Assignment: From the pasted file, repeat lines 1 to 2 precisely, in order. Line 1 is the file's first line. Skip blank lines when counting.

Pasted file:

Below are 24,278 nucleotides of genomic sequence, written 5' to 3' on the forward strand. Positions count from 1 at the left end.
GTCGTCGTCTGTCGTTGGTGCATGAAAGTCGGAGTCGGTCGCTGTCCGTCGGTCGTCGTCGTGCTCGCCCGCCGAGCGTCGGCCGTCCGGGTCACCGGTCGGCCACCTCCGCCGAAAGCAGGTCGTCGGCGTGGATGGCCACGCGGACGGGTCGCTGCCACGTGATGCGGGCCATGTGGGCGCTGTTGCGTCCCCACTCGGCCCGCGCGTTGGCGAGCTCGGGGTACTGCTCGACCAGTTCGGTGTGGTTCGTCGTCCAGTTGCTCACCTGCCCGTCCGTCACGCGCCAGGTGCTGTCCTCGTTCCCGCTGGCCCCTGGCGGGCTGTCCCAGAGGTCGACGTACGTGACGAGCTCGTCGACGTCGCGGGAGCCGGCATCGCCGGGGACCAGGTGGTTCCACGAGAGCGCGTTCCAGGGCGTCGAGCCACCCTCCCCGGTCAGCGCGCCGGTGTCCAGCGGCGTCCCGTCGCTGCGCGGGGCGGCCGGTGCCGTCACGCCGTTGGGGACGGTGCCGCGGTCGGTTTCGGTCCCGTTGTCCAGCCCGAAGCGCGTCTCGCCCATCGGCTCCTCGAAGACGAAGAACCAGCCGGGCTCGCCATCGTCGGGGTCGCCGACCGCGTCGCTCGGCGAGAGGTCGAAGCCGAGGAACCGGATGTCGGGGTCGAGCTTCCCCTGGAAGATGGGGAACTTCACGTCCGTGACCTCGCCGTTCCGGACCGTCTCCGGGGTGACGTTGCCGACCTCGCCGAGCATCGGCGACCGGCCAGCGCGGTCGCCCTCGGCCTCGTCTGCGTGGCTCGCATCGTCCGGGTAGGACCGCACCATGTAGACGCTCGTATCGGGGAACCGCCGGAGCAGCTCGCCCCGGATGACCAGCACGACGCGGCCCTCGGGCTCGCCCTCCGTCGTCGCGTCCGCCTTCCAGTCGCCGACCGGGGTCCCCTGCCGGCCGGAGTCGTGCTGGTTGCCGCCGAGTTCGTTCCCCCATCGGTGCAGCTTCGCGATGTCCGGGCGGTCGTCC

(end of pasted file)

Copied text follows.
Below are 24,278 nucleotides of genomic sequence, written 5' to 3' on the forward strand. Positions count from 1 at the left end.
GTCGTCGTCTGTCGTTGGTGCATGAAAGTCGGAGTCGGTCGCTGTCCGTCGGTCGTCGTCGTGCTCGCCCGCCGAGCGTCGGCCGTCCGGGTCACCGGTCGGCCACCTCCGCCGAAAGCAGGTCGTCGGCGTGGATGGCCACGCGGACGGGTCGCTGCCACGTGATGCGGGCCATGTGGGCGCTGTTGCGTCCCCACTCGGCCCGCGCGTTGGCGAGCTCGGGGTACTGCTCGACCAGTTCGGTGTGGTTCGTCGTCCAGTTGCTCACCTGCCCGTCCGTCACGCGCCAGGTGCTGTCCTCGTTCCCGCTGGCCCCTGGCGGGCTGTCCCAGAGGTCGACGTACGTGACGAGCTCGTCGACGTCGCGGGAGCCGGCATCGCCGGGGACCAGGTGGTTCCACGAGAGCGCGTTCCAGGGCGTCGAGCCACCCTCCCCGGTCAGCGCGCCGGTGTCCAGCGGCGTCCCGTCGCTGCGCGGGGCGGCCGGTGCCGTCACGCCGTTGGGGACGGTGCCGCGGTCGGTTTCGGTCCCGTTGTCCAGCCCGAAGCGCGTCTCGCCCATCGGCTCCTCGAAGACGAAGAACCAGCCGGGCTCGCCATCGTCGGGGTCGCCGACCGCGTCGCTCGGCGAGAGGTCGAAGCCGAGGAACCGGATGTCGGGGTCGAGCTTCCCCTGGAAGATGGGGAACTTCACGTCCGTGACCTCGCCGTTCCGGACCGTCTCCGGGGTGACGTTGCCGACCTCGCCGAGCATCGGCGACCGGCCAGCGCGGTCGCCCTCGGCCTCGTCTGCGTGGCTCGCATCGTCCGGGTAGGACCGCACCATGTAGACGCTCGTATCGGGGAACCGCCGGAGCAGCTCGCCCCGGATGACCAGCACGACGCGGCCCTCGGGCTCGCCCTCCGTCGTCGCGTCCGCCTTCCAGTCGCCGACCGGGGTCCCCTGCCGGCCGGAGTCGTGCTGGTTGCCGCCGAGTTCGTTCCCCCATCGGTGCAGCTTCGCGATGTCCGGGCGGTCGTCC